This photograph was taken in the world famous Jim Corbett National Park. Known primarily for its plentiful tigers, the park actually has a lot else to offer. Spotted-deer, sambar-deer, eagles, vultures, jackals, bears and alligators can all be seen in this prime example of unaltered nature. 

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Hiding Pigeon

Picture of Pigeons

Picture of Pigeons

In this photograph, the pigeon in front appears to have three wings because of the perfect placement of the other pigeon behind it. At the moment when this photograph was taken, the two pigeons actually seemed to be fighting (or dancing). The edges of the wings appear slightly blurry because the pigeons were flapping them violently during their fight (or dance). The motion of the wings led them to appear blurry in the photograph.

(Entered in the Daily Post’s Weekly Photo Challenge “Motion“.)

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Treat

Honeybee on Flower

Honeybee on Flower

Unable to find nectar in the concrete city, the honeybee tiredly arrived to an eleventh floor balcony. It had almost completely given up hope. When it first saw the beautiful purple flower, it did not believe its compound eyes. Only when the scent came wafting down did the bee truly realize that its search had been successful. It buzzed over to the flower and prepared itself for the imminent burst of juicy nectar. It had been rewarded for its hard work and tireless searching.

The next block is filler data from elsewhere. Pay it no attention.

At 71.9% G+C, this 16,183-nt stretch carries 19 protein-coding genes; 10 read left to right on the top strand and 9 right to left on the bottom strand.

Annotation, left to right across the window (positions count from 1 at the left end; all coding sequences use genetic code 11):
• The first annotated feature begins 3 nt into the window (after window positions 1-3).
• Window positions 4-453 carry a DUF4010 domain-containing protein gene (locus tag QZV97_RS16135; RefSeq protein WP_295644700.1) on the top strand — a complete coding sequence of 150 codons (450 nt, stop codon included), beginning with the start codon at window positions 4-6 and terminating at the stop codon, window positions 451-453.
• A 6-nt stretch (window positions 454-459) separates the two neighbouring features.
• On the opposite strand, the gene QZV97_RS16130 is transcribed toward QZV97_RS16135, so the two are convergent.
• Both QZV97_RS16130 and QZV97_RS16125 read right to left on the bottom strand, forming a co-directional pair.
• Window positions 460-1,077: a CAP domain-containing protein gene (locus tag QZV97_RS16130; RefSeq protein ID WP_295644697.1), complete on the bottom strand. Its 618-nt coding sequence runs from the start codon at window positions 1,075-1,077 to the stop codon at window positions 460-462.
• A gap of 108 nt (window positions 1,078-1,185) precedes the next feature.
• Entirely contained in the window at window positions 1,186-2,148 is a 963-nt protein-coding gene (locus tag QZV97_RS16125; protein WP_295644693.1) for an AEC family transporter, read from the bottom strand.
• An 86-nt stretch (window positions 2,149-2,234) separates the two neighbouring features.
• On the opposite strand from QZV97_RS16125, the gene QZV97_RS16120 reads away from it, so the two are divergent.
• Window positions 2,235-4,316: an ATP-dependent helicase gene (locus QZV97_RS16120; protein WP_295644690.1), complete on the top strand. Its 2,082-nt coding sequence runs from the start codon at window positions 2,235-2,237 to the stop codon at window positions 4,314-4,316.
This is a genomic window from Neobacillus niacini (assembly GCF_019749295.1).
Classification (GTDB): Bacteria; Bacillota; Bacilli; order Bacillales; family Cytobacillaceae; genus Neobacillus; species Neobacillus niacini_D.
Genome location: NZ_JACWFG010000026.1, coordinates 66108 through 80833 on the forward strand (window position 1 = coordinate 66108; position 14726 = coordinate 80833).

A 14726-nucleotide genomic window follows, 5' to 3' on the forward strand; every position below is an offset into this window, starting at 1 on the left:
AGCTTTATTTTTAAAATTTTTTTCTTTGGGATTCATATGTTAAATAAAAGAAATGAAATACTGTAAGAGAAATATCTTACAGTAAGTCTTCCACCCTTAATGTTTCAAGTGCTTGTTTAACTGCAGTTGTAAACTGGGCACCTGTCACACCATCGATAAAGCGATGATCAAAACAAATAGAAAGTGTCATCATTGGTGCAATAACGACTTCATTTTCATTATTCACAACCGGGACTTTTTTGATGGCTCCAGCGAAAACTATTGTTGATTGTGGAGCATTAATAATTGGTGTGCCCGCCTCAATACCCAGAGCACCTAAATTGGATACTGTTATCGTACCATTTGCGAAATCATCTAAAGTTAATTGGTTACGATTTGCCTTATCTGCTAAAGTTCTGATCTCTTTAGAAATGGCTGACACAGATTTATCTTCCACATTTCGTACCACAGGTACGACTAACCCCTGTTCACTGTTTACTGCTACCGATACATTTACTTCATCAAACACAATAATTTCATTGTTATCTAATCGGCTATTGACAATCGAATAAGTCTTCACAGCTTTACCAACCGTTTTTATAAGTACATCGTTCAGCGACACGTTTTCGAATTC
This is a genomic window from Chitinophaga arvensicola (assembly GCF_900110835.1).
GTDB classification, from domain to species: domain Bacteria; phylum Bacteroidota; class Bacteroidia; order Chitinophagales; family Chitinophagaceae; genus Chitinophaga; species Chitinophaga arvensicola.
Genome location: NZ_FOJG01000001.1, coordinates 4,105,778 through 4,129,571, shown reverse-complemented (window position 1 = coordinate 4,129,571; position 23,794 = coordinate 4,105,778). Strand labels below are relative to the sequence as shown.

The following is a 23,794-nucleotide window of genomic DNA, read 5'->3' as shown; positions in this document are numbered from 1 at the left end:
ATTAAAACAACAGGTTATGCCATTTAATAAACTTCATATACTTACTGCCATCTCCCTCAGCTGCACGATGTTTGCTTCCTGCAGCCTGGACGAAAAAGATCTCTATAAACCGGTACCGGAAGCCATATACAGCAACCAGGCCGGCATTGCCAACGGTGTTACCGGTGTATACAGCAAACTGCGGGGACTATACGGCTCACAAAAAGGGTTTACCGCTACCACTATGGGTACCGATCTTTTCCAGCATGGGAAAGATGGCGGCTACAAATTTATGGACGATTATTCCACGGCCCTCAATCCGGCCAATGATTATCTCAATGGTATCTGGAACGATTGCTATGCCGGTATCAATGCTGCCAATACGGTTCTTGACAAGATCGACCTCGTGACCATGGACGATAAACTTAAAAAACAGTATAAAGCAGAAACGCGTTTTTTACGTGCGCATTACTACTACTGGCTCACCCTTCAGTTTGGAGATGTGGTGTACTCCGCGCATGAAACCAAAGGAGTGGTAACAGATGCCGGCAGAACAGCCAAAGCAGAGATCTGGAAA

In today’s concrete world, it must be very difficult for honeybees and other insects to find nectar. The flower in the picture, one of many growing on my balcony, provides quite a sanctuary for all kinds of insects. Even though it is way up on the eleventh floor, insects seem to have no trouble in finding their way to it.

Spring sees the world emerge from the cocoon it had wrapped itself in to protect itself from the winter. Colourful flowers bloom everywhere, trees become laden with greenery, and insects, birds and all sorts of other animals come out to enjoy the beautiful days.

(Entered in the Daily Post’s Weekly Photo Challenges: “Details“, “Pure“, “Seasons“, “Vibrant“, “Treat“, “Close Up“, “Vivid” and “Reward“)

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Flock

Flock of Pigeons

Flock of Pigeons

Where I live, flocks of pigeons orbiting around buildings is a common sight. My building, which is one of the oldest buildings in the area, seems to be of particular attraction to the pigeons. Except the wee hours of morning, pigeons can be spotted at almost any time of day. The flurry of activity certainly intensifies at dawn and dusk, when the pigeons seem to be in some kind of hurry.

In this particular photograph, taken at dawn, a large flock of pigeons flies past the building neighbouring mine. The photograph relates to the theme “Early Bird” both symbolically (the photograph was taken early in the morning) and literally (the photograph contains ‘early’ birds).

(Submitted to the Daily Post’s Weekly Photo Challenges: ”
Morning” and “Early Bird“.)